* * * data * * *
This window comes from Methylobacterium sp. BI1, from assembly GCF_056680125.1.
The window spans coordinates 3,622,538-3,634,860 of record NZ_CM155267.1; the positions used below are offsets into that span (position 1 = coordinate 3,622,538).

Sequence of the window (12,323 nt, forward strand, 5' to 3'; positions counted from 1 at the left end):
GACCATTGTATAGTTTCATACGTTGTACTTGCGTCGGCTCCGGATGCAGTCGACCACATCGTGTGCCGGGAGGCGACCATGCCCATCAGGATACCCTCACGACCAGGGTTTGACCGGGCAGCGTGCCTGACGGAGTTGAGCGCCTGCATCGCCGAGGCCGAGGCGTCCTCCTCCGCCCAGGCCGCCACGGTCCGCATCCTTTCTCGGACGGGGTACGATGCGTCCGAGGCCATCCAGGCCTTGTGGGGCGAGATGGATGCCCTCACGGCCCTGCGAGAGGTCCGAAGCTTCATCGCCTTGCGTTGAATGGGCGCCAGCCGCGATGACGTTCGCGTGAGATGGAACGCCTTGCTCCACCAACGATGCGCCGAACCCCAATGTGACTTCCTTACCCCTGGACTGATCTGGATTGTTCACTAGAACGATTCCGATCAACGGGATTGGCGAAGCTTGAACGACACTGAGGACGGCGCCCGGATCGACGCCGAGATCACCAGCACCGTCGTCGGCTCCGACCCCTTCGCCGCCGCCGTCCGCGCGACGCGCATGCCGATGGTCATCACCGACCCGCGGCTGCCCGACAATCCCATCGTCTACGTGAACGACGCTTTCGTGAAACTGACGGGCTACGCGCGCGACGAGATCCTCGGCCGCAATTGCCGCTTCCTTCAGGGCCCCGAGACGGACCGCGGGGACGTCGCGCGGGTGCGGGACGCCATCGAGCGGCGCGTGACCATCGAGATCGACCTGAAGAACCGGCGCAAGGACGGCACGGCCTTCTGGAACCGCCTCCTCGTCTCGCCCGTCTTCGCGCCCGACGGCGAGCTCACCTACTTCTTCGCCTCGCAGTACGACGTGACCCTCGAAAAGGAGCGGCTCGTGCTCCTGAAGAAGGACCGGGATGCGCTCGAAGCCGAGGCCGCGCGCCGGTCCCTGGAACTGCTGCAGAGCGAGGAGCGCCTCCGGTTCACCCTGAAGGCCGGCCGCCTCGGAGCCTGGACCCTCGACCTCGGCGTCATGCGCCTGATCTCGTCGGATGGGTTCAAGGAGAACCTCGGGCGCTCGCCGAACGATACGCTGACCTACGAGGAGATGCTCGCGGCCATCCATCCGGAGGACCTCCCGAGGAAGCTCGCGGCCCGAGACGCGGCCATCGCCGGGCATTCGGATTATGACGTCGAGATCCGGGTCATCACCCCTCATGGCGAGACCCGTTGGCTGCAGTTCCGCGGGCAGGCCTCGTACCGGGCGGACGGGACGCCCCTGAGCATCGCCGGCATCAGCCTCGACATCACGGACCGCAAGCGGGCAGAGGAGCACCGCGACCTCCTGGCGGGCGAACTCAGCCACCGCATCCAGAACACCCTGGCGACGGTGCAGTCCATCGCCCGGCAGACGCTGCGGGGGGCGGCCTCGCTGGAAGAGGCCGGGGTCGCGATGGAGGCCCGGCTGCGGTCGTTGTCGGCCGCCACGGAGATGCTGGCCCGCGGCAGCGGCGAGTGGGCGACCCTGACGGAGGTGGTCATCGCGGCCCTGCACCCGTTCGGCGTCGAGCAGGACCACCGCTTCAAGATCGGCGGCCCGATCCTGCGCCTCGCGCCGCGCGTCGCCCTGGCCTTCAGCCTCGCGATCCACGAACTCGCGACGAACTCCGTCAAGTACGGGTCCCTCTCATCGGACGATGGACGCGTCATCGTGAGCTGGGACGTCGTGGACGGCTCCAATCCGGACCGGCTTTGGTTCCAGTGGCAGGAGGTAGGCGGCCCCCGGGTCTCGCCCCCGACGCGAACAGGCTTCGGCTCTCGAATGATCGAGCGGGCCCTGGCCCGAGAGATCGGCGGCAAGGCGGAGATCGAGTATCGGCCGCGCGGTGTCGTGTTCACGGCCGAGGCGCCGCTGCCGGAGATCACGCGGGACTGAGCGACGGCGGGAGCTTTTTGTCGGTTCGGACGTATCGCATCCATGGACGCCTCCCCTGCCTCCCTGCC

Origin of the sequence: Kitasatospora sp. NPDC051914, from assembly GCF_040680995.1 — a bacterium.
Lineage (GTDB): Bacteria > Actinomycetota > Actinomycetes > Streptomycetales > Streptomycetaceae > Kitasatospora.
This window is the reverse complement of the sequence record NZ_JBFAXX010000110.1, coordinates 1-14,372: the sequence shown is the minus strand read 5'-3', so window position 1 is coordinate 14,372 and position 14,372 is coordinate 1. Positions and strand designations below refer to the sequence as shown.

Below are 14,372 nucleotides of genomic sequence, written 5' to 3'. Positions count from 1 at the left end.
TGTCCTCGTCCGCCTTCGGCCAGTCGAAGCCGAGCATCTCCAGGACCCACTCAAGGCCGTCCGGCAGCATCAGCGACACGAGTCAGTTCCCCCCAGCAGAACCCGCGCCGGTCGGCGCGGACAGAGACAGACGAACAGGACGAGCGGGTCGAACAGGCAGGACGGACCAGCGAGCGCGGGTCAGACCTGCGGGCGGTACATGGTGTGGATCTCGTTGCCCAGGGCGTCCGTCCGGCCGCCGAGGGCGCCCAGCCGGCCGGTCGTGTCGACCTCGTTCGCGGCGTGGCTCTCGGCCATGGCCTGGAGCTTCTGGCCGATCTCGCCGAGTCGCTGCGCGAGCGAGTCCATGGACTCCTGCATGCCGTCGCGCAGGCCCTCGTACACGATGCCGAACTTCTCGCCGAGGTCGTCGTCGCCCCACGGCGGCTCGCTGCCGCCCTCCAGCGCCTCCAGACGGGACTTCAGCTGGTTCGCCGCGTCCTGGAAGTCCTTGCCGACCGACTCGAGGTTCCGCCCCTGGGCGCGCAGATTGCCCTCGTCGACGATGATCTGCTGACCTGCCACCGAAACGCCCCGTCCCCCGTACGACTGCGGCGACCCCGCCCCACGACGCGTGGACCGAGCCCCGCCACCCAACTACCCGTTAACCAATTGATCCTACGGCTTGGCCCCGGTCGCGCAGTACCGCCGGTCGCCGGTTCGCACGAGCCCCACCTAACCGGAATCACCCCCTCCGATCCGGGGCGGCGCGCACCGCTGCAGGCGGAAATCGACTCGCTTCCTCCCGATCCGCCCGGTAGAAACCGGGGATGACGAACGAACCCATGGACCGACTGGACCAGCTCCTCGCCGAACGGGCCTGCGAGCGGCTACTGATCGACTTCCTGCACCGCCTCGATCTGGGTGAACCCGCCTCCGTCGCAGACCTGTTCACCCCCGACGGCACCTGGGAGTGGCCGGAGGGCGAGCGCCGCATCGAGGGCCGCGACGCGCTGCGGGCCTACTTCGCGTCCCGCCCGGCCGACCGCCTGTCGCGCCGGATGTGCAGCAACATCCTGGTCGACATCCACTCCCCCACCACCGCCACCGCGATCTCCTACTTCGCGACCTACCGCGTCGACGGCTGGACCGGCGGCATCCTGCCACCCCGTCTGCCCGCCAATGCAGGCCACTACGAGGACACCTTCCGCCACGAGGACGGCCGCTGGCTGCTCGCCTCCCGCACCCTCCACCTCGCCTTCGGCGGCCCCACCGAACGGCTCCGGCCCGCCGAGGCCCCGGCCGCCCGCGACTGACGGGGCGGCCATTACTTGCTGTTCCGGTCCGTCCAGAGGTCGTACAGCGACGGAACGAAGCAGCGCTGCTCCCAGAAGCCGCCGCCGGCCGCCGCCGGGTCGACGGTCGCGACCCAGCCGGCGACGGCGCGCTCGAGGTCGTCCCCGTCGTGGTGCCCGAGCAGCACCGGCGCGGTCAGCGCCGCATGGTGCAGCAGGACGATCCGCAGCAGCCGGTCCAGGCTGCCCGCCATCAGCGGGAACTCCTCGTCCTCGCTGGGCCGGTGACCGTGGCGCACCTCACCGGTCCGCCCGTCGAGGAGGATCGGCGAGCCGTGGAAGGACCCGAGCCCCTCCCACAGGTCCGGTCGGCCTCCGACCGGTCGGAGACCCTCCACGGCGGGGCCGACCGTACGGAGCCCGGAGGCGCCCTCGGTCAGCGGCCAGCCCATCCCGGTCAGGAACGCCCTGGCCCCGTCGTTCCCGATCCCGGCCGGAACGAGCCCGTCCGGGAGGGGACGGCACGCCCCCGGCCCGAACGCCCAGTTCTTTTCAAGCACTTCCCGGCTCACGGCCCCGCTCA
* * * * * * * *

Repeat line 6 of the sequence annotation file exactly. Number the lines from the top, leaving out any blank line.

Lineage (GTDB): Bacteria > Actinomycetota > Actinomycetes > Streptomycetales > Streptomycetaceae > Kitasatospora.